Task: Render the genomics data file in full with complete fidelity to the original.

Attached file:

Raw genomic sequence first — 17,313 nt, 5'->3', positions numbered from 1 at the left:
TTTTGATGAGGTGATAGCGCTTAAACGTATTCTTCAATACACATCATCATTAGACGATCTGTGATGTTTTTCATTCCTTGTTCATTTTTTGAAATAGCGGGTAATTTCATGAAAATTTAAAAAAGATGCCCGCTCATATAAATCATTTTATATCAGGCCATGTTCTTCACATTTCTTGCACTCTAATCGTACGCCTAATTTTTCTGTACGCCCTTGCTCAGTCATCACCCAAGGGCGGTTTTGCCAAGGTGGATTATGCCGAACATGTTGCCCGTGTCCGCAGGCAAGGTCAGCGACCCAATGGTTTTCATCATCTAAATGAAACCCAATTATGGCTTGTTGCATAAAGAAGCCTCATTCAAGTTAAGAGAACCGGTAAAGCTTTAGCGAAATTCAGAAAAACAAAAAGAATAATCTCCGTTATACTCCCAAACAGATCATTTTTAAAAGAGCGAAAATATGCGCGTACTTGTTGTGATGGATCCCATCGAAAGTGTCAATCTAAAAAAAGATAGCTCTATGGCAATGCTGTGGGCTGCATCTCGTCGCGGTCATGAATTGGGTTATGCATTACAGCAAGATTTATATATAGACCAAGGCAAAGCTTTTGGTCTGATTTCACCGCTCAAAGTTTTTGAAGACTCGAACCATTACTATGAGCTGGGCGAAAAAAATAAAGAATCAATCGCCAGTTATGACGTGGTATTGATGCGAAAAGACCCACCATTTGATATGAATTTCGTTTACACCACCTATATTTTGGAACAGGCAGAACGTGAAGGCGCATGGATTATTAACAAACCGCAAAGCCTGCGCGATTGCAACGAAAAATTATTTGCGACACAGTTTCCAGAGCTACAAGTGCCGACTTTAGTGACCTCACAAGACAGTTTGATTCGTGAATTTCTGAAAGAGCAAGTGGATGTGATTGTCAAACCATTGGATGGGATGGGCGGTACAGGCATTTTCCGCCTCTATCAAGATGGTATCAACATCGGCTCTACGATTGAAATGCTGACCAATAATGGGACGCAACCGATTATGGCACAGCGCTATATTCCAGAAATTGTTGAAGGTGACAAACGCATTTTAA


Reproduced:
Raw genomic sequence first — 17,313 nt, 5'->3', positions numbered from 1 at the left:
TTTTGATGAGGTGATAGCGCTTAAACGTATTCTTCAATACACATCATCATTAGACGATCTGTGATGTTTTTCATTCCTTGTTCATTTTTTGAAATAGCGGGTAATTTCATGAAAATTTAAAAAAGATGCCCGCTCATATAAATCATTTTATATCAGGCCATGTTCTTCACATTTCTTGCACTCTAATCGTACGCCTAATTTTTCTGTACGCCCTTGCTCAGTCATCACCCAAGGGCGGTTTTGCCAAGGTGGATTATGCCGAACATGTTGCCCGTGTCCGCAGGCAAGGTCAGCGACCCAATGGTTTTCATCATCTAAATGAAACCCAATTATGGCTTGTTGCATAAAGAAGCCTCATTCAAGTTAAGAGAACCGGTAAAGCTTTAGCGAAATTCAGAAAAACAAAAAGAATAATCTCCGTTATACTCCCAAACAGATCATTTTTAAAAGAGCGAAAATATGCGCGTACTTGTTGTGATGGATCCCATCGAAAGTGTCAATCTAAAAAAAGATAGCTCTATGGCAATGCTGTGGGCTGCATCTCGTCGCGGTCATGAATTGGGTTATGCATTACAGCAAGATTTATATATAGACCAAGGCAAAGCTTTTGGTCTGATTTCACCGCTCAAAGTTTTTGAAGACTCGAACCATTACTATGAGCTGGGCGAAAAAAATAAAGAATCAATCGCCAGTTATGACGTGGTATTGATGCGAAAAGACCCACCATTTGATATGAATTTCGTTTACACCACCTATATTTTGGAACAGGCAGAACGTGAAGGCGCATGGATTATTAACAAACCGCAAAGCCTGCGCGATTGCAACGAAAAATTATTTGCGACACAGTTTCCAGAGCTACAAGTGCCGACTTTAGTGACCTCACAAGACAGTTTGATTCGTGAATTTCTGAAAGAGCAAGTGGATGTGATTGTCAAACCATTGGATGGGATGGGCGGTACAGGCATTTTCCGCCTCTATCAAGATGGTATCAACATCGGCTCTACGATTGAAATGCTGACCAATAATGGGACGCAACCGATTATGGCACAGCGCTATATTCCAGAAATTGTTGAAGGTGACAAACGCATTTTAA